Elvis Costello has worked with almost everyone. You might call him an even more eclectic version of Willie Nelson.
That his path has crossed with so many musicians from so many genres is no accident. Costello seems to understand that the key to a good album is good people who understand the music.
So it should be no surprise that on his new record Secret, Profane and Sugarcane, the ever-evolving Costello has surrounded himself with some heavyweights of traditional American music.
The string band arrangement includes Jerry Douglas (dobro), Dennis Crouch (double bass), Mike Compton (mandolin), Stuart Duncan (fiddle) and Jeff Taylor (accordion).
But it doesn't stop there. T Bobe Burnett produces, plays guitar on several tracks and co-wrote two songs. Jim Lauderdale sings harmony vocals. Emmylou Harris also sings harmony on one track. Loretta Lynn co-wrote "I Felt the Chill." Finally, a pair of songs were written for the late Johnny Cash.
There you go -- good people are associated with a good record.
And Sugarcane, released Tuesday on Hear Music, is certainly a good record. While English artists don't record a lot of country music, it should come as no surprise from Costello.
Commonly associated (inaccurately) with the punk and new wave movements early in his career, Costello has never been easily defined by genre. And God bless him for it.
He could most accurately be described as alternative ... alternative to almost everything.
But this album is definitely a traditional American record, with it's strongest points coming when it's at it's darkest or most poignant.
Lead single "Complicated Shadows" is a crime ballad, that in the tradition of old country, leads to ruin. "Down Among the Wine and Spirits" is about a struggle with alcoholism. "Sulphur to Sugarcane," which takes its name from a couple of towns in Louisiana, is in the voice of a crooked political campaigner.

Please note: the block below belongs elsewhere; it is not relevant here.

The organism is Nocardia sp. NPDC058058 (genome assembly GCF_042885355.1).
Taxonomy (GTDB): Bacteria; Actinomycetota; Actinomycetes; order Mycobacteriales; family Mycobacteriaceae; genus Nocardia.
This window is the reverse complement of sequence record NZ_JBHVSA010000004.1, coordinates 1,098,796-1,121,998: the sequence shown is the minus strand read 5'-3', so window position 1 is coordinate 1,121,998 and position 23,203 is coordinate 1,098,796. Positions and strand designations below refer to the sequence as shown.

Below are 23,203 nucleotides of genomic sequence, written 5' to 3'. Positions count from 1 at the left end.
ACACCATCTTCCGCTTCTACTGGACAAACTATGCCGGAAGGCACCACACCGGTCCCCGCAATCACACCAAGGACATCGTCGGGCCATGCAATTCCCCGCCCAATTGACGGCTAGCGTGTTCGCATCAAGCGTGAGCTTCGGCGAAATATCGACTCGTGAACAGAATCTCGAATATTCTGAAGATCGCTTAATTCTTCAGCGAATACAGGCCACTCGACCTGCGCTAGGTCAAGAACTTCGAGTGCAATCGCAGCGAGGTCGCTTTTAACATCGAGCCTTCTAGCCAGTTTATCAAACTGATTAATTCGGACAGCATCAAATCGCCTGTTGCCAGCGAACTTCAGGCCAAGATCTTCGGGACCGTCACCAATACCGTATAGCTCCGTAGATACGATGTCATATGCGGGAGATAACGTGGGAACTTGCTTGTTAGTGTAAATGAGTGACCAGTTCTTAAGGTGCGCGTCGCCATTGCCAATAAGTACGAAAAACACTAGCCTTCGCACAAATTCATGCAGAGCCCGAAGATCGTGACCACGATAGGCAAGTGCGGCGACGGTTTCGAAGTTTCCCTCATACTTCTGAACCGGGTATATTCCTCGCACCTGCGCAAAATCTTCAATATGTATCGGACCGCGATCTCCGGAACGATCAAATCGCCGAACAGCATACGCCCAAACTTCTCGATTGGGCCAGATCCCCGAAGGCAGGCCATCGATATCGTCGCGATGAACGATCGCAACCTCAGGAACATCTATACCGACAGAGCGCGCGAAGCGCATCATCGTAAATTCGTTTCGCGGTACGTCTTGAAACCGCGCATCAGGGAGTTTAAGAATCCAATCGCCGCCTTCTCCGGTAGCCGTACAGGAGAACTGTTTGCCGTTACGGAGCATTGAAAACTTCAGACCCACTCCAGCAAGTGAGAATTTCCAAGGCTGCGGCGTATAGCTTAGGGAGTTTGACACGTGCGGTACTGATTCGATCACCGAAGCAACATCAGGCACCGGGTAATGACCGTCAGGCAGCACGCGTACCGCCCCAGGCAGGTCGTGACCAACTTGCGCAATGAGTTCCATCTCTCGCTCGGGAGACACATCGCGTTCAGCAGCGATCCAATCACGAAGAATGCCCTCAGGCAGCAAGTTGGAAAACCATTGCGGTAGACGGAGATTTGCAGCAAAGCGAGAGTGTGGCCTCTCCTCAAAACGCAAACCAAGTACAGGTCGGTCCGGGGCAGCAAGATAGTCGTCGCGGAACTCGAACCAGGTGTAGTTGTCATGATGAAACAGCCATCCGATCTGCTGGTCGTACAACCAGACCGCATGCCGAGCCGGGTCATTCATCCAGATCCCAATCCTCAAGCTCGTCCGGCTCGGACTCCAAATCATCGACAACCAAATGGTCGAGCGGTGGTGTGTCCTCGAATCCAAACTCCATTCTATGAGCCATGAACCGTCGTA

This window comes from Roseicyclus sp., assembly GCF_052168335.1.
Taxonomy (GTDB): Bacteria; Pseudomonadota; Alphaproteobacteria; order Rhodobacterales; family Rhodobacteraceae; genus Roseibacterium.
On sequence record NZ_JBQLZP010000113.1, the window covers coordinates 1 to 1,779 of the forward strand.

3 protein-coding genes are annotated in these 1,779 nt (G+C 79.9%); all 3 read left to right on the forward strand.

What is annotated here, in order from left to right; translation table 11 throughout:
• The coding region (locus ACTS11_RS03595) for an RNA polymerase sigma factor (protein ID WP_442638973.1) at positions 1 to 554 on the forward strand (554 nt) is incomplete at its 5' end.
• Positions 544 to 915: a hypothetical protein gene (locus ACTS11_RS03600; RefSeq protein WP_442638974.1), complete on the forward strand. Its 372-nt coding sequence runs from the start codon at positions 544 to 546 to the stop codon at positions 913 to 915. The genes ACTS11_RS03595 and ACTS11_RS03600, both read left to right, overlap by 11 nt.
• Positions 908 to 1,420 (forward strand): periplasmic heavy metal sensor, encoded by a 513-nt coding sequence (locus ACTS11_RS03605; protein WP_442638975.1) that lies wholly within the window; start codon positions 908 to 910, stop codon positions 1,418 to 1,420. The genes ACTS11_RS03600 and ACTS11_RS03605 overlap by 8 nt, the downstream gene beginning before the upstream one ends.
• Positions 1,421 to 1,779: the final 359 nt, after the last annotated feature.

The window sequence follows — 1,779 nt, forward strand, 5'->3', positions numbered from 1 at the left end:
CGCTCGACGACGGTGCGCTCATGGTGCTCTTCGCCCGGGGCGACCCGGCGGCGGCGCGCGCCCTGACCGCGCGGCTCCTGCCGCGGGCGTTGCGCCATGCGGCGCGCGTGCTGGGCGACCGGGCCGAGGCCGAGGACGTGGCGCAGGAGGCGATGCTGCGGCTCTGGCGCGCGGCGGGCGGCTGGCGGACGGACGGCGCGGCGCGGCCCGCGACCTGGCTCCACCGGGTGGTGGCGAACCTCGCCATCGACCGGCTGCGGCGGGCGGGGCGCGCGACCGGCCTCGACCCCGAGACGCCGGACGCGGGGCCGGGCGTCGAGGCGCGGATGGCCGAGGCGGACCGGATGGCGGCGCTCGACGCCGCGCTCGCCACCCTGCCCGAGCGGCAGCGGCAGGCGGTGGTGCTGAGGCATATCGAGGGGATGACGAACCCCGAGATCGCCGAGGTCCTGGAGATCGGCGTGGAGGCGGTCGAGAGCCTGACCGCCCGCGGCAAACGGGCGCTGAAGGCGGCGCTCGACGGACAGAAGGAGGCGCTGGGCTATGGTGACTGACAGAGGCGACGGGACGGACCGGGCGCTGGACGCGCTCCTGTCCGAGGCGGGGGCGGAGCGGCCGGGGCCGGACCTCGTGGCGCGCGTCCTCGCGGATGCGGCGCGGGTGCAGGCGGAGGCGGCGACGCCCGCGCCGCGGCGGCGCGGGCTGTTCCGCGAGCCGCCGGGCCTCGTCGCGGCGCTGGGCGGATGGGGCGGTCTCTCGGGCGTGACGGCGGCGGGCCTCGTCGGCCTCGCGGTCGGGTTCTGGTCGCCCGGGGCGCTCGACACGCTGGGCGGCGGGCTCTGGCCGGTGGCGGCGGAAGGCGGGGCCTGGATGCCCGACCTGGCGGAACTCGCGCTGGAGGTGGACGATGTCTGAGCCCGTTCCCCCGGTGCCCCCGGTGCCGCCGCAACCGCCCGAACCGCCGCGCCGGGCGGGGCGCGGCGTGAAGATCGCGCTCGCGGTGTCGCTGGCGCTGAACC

Contrast these, though, with the beauty of tracks like "I Felt the Chill," "She Handed Me a Mirror," "The Crooked Line" and "Changing Partners." The latter two songs help the record reach its emotional apex in the last two tracks.
"The Crooked Line," to which Harris lends the most beautiful voice in country music, is beautiful number about the longing for true love. Taylor's accordion is out front on this one, giving it a New Orleans feel.
"Changing Partners" is a popularized by Bing Crosby. In it, the narrator feels he's found true love, lost it, and longs to find it again.
My spin: B+
Costello's name may be on the record, but this is a team effort. Burnett's fingerprints are all over it, but so are the entire band's. The dobro playing of Douglas is especially notable, putting its touch on nearly every track.
This album is packed with good musicians from top to bottom. It follows, then, that it's also packed with good songs. Costello fans should pick it up. So should string band aficionados.
All too often, artists in middle age become shadows of themselves. For Costello, his continued reinvention of his sound makes this impossible.
Secret, Profane and Sugarcane
The players: Elvis Costello-vocals, guitar; Jerry Douglas-Dobro; Jim Lauderdale-harmony vocals; Dennis Crouch-double bass; Mike Compton-mandolin; Stuart Duncan-fiddle; Jeff Taylor-accordion; Emmylou Harris-harmony vocals ("The Crooked Line"); T Bone Burnett-guitar
Producer: T Bone Burnett
Learn more: www.elviscostello.com or www.hearmusic.com